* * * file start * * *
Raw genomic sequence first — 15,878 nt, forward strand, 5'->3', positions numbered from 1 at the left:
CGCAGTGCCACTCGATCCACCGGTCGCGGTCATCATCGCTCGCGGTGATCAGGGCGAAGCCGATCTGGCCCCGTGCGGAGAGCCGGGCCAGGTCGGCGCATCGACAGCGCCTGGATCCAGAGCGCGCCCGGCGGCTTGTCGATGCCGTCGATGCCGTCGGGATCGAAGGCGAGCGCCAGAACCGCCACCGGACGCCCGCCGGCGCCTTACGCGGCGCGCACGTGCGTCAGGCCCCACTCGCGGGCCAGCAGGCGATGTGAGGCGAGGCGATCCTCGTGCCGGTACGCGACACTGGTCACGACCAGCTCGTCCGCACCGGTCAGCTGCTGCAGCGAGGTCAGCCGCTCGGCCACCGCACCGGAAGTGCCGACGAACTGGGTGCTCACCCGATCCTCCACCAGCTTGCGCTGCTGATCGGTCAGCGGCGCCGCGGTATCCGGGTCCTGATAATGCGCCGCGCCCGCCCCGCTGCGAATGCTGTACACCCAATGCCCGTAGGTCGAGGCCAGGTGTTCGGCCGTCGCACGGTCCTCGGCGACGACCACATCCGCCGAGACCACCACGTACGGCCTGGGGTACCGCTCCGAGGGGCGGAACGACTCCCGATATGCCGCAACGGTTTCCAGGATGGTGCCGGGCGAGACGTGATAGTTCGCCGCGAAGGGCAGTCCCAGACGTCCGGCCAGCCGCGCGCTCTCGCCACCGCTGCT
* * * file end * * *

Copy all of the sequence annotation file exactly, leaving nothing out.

Raw genomic sequence first — 15,878 nt, forward strand, 5'->3', positions numbered from 1 at the left:
CGCAGTGCCACTCGATCCACCGGTCGCGGTCATCATCGCTCGCGGTGATCAGGGCGAAGCCGATCTGGCCCCGTGCGGAGAGCCGGGCCAGGTCGGCGCATCGACAGCGCCTGGATCCAGAGCGCGCCCGGCGGCTTGTCGATGCCGTCGATGCCGTCGGGATCGAAGGCGAGCGCCAGAACCGCCACCGGACGCCCGCCGGCGCCTTACGCGGCGCGCACGTGCGTCAGGCCCCACTCGCGGGCCAGCAGGCGATGTGAGGCGAGGCGATCCTCGTGCCGGTACGCGACACTGGTCACGACCAGCTCGTCCGCACCGGTCAGCTGCTGCAGCGAGGTCAGCCGCTCGGCCACCGCACCGGAAGTGCCGACGAACTGGGTGCTCACCCGATCCTCCACCAGCTTGCGCTGCTGATCGGTCAGCGGCGCCGCGGTATCCGGGTCCTGATAATGCGCCGCGCCCGCCCCGCTGCGAATGCTGTACACCCAATGCCCGTAGGTCGAGGCCAGGTGTTCGGCCGTCGCACGGTCCTCGGCGACGACCACATCCGCCGAGACCACCACGTACGGCCTGGGGTACCGCTCCGAGGGGCGGAACGACTCCCGATATGCCGCAACGGTTTCCAGGATGGTGCCGGGCGAGACGTGATAGTTCGCCGCGAAGGGCAGTCCCAGACGTCCGGCCAGCCGCGCGCTCTCGCCACCGCTGCT